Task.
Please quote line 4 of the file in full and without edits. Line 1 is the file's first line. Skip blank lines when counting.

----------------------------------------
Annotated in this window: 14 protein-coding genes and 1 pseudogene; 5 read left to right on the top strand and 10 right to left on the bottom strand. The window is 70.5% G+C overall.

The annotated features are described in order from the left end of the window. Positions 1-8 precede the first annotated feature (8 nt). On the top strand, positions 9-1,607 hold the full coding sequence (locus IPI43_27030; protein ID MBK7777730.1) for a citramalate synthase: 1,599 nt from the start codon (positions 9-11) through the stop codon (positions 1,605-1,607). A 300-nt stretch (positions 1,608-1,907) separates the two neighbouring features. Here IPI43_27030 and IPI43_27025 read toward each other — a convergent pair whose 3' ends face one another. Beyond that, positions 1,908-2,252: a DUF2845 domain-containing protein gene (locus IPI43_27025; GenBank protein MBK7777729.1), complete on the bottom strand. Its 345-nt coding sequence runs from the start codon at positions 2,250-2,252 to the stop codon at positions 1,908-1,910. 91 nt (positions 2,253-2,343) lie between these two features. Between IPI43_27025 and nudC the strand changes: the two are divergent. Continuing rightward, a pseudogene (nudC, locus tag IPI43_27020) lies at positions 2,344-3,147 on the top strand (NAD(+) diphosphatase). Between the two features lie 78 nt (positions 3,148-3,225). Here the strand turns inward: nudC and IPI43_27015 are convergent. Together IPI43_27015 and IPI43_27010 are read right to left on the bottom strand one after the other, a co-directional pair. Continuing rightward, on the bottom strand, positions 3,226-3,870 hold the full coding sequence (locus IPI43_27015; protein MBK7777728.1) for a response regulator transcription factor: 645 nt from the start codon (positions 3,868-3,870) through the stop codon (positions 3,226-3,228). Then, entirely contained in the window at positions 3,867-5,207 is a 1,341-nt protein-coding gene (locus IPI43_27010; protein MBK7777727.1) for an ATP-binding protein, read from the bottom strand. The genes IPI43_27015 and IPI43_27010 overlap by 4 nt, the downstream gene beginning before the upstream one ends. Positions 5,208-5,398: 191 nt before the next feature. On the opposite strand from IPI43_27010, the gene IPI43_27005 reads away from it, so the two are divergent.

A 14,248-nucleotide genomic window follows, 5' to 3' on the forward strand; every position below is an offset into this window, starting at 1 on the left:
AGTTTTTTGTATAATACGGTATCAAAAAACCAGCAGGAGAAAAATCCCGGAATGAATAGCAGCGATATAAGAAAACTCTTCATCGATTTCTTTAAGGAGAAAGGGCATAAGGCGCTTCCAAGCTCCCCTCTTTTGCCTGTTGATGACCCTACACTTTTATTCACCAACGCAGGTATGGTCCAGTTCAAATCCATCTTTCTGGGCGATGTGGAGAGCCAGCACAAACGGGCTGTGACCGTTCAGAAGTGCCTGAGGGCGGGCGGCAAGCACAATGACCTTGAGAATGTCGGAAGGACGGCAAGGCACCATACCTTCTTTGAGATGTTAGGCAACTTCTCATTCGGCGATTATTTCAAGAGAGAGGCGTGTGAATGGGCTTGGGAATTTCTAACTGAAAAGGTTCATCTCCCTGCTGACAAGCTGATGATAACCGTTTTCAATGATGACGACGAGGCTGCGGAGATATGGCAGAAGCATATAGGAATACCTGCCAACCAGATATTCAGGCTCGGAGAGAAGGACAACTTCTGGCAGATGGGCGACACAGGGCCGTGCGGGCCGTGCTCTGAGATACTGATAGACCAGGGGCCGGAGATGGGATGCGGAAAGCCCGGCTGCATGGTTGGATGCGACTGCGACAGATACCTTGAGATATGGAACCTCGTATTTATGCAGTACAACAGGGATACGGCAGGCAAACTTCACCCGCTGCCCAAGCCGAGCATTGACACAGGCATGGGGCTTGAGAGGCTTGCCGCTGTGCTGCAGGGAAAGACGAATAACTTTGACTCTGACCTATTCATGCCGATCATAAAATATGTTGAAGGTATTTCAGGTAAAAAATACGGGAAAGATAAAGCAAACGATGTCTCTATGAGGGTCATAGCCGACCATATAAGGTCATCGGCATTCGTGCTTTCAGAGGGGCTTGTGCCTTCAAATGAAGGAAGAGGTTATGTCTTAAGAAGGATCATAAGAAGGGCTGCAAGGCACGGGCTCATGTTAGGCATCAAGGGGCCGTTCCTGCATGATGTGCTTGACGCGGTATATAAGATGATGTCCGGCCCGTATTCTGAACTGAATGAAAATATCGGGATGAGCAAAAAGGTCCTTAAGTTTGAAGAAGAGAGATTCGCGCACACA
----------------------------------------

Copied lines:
AGTTTTTTGTATAATACGGTATCAAAAAACCAGCAGGAGAAAAATCCCGGAATGAATAGCAGCGATATAAGAAAACTCTTCATCGATTTCTTTAAGGAGAAAGGGCATAAGGCGCTTCCAAGCTCCCCTCTTTTGCCTGTTGATGACCCTACACTTTTATTCACCAACGCAGGTATGGTCCAGTTCAAATCCATCTTTCTGGGCGATGTGGAGAGCCAGCACAAACGGGCTGTGACCGTTCAGAAGTGCCTGAGGGCGGGCGGCAAGCACAATGACCTTGAGAATGTCGGAAGGACGGCAAGGCACCATACCTTCTTTGAGATGTTAGGCAACTTCTCATTCGGCGATTATTTCAAGAGAGAGGCGTGTGAATGGGCTTGGGAATTTCTAACTGAAAAGGTTCATCTCCCTGCTGACAAGCTGATGATAACCGTTTTCAATGATGACGACGAGGCTGCGGAGATATGGCAGAAGCATATAGGAATACCTGCCAACCAGATATTCAGGCTCGGAGAGAAGGACAACTTCTGGCAGATGGGCGACACAGGGCCGTGCGGGCCGTGCTCTGAGATACTGATAGACCAGGGGCCGGAGATGGGATGCGGAAAGCCCGGCTGCATGGTTGGATGCGACTGCGACAGATACCTTGAGATATGGAACCTCGTATTTATGCAGTACAACAGGGATACGGCAGGCAAACTTCACCCGCTGCCCAAGCCGAGCATTGACACAGGCATGGGGCTTGAGAGGCTTGCCGCTGTGCTGCAGGGAAAGACGAATAACTTTGACTCTGACCTATTCATGCCGATCATAAAATATGTTGAAGGTATTTCAGGTAAAAAATACGGGAAAGATAAAGCAAACGATGTCTCTATGAGGGTCATAGCCGACCATATAAGGTCATCGGCATTCGTGCTTTCAGAGGGGCTTGTGCCTTCAAATGAAGGAAGAGGTTATGTCTTAAGAAGGATCATAAGAAGGGCTGCAAGGCACGGGCTCATGTTAGGCATCAAGGGGCCGTTCCTGCATGATGTGCTTGACGCGGTATATAAGATGATGTCCGGCCCGTATTCTGAACTGAATGAAAATATCGGGATGAGCAAAAAGGTCCTTAAGTTTGAAGAAGAGAGATTCGCGCACACA